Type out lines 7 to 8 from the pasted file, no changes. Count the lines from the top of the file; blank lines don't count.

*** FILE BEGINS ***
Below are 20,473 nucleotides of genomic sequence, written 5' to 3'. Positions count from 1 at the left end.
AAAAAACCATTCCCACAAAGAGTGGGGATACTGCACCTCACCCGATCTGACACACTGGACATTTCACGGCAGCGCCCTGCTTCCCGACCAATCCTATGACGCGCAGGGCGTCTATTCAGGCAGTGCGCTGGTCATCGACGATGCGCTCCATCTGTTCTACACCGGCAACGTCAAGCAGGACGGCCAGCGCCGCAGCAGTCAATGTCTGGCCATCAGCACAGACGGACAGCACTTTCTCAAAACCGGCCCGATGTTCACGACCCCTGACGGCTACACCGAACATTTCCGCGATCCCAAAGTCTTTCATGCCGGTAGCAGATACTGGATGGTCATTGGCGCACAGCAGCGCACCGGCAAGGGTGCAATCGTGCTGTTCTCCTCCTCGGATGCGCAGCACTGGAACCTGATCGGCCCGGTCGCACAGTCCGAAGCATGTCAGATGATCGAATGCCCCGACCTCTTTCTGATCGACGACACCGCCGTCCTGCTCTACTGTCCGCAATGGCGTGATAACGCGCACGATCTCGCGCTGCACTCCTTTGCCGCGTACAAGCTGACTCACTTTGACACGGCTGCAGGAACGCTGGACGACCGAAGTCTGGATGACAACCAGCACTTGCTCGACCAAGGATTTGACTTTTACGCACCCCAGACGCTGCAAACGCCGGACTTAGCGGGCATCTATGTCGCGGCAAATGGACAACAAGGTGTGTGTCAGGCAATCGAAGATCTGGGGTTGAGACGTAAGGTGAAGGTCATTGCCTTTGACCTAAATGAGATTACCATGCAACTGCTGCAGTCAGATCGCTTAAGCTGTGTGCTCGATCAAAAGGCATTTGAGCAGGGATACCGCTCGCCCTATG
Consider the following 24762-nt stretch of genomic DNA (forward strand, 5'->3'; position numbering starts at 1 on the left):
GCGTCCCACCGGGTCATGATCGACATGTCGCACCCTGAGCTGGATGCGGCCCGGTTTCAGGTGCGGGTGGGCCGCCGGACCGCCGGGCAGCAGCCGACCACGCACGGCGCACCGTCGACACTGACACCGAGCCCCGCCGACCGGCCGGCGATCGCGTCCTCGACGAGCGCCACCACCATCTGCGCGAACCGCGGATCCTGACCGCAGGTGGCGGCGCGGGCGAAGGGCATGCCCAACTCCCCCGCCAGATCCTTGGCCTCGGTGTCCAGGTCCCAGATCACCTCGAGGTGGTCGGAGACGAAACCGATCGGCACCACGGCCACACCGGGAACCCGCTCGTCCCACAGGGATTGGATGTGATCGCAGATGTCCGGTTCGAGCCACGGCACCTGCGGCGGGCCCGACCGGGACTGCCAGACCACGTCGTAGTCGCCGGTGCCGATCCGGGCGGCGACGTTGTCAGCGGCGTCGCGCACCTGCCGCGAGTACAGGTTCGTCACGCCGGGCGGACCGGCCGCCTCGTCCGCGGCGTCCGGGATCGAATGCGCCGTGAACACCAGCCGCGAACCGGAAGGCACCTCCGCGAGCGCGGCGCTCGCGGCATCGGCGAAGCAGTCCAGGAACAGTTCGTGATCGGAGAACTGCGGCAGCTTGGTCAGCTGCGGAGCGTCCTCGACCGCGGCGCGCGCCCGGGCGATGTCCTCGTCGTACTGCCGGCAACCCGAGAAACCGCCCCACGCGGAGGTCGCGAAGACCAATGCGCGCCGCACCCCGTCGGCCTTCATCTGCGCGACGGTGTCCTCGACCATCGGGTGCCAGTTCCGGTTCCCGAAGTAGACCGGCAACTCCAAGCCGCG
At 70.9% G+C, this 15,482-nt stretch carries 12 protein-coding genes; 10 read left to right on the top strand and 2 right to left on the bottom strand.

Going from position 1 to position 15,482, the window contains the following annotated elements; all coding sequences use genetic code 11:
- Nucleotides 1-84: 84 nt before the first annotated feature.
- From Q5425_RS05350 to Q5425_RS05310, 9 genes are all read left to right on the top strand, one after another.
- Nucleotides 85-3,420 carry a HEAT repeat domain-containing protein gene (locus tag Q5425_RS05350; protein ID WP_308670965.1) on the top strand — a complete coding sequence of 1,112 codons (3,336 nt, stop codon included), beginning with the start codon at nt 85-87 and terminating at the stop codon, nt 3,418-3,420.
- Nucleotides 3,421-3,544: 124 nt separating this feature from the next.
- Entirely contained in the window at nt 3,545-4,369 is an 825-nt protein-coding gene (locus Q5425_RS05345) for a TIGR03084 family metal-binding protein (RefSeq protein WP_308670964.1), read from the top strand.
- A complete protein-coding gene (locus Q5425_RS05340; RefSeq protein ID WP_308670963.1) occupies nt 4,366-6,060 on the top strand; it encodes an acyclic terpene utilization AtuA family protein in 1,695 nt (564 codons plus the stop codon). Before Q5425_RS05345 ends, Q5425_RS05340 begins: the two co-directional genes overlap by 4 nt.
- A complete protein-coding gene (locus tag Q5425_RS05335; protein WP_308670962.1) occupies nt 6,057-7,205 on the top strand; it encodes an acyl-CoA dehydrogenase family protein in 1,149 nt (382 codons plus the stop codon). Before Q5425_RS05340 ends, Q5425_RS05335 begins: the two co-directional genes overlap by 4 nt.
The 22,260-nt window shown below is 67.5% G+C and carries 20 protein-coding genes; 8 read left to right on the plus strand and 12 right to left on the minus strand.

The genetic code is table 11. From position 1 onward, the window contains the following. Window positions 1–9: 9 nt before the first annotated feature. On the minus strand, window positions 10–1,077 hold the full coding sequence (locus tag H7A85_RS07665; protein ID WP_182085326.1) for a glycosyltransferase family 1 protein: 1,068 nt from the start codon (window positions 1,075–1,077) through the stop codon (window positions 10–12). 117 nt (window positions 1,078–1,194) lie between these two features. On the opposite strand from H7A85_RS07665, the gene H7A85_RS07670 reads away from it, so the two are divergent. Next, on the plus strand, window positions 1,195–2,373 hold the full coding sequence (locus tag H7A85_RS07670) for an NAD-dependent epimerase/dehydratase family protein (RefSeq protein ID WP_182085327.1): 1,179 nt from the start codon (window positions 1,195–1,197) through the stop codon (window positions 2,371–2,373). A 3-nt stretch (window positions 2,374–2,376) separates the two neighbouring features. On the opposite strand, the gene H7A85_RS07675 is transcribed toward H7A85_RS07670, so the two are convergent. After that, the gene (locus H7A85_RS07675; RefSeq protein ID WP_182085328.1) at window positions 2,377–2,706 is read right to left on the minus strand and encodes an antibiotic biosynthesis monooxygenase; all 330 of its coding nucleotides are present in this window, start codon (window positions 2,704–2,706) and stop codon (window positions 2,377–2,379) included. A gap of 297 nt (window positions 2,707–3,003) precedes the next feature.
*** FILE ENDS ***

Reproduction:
- Nucleotides 1-84: 84 nt before the first annotated feature.
- From Q5425_RS05350 to Q5425_RS05310, 9 genes are all read left to right on the top strand, one after another.